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Maintaining Scientific Integrity Through Cell Line Authentication

Gabriela is a Global Strategic Marketing Manager in the Genomics area in the Life Sciences Research Business Unit. Gabriela's career spans over 20 years in the laboratory and in product development, strategy and implementation related to nucleic acid amplification, expression analysis and genotyping.

Martin Ensenberger is a Senior Research Scientist in the Nucleic Acid Technology Group. Marty received his Ph.D in Molecular and Cellular Pharmacology from the University of Wisconsin in 2005.  He began work at Promega as a post-doctoral fellow on a NASA funded project.  The focus of his early work was to identify and multiplex novel biomarkers to asses DNA damage following exposure to space radiation.  In 2007 he transitioned to the Genetic Identity research and development team as a senior research scientist.  He has been a contributing or lead author on numerous peer-reviewed developmental validation manuscripts to help characterize and support many of the products launched since that time.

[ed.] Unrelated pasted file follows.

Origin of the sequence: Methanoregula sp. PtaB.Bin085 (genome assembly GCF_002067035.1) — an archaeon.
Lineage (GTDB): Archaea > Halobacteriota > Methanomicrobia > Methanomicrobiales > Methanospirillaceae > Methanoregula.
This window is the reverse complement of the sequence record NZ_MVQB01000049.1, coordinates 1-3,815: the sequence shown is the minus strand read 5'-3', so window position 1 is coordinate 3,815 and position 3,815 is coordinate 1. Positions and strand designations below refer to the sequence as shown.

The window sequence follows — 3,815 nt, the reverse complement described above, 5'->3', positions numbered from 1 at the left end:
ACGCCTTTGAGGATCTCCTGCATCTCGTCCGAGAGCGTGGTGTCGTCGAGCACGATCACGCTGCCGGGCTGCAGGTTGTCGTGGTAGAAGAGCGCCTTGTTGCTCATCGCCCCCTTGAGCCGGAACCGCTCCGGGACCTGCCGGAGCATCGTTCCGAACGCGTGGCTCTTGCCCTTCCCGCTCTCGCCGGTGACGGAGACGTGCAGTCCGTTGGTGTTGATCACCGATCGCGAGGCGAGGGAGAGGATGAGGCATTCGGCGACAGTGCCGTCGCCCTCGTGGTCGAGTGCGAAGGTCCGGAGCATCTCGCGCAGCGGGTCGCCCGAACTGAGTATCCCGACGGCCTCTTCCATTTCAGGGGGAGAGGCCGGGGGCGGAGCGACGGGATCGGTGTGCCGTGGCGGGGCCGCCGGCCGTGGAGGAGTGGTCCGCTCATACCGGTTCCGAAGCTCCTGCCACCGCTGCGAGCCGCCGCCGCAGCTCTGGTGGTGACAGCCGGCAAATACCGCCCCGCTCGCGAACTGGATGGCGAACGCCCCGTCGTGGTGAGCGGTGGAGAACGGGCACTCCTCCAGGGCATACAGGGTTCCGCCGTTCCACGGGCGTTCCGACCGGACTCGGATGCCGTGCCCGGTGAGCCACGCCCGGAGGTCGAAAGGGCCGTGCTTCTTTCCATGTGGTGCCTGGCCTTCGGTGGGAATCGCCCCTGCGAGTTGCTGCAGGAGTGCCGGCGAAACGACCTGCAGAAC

• Gabriela Saldanha & Martin Ensenberger, PhD

  • Original Webinar Date: Tuesday, January 26, 2016

Human cell line misidentification is a common problem in the research community that can have significant negative consequences. As of January 2016, applicants for grants will be required to authenticate key biological resources, including cell lines. This webinar will provide a brief history of cell line contamination and outline a simple and inexpensive method for authenticating human cell lines. Please read below for more detailed information.

Cell culture has an important role in the study of biology and medicine, but an increasing amount of evidence shows cell lines are frequently misidentified or contaminated. Human cell line misidentification is a common, costly problem in the research community. It typically occurs as a result of contamination in a laboratory that is manipulating several different cell lines, or due to labeling errors.Consequences include wasted time and publication of erroneous data. Many journals now recommend or require authentication of cell line identity before accepting manuscripts for publication. The NIH announced that as of January 2016, applicants for grants will be required to authenticate key biological resources, including cells. Short Tandem repeat (STR) genotyping analysis is a proven technology for uniquely identifying human cell lines and is the recommended method for identification of human tissue culture cell lines by the ATCC Standards Development Organization (ASN-0002; Authentication of Human cell Lines: Standardization of STR Profiling). Specific Topics in this webinar will include STR kit considerations, profile analysis, and database searching and matching.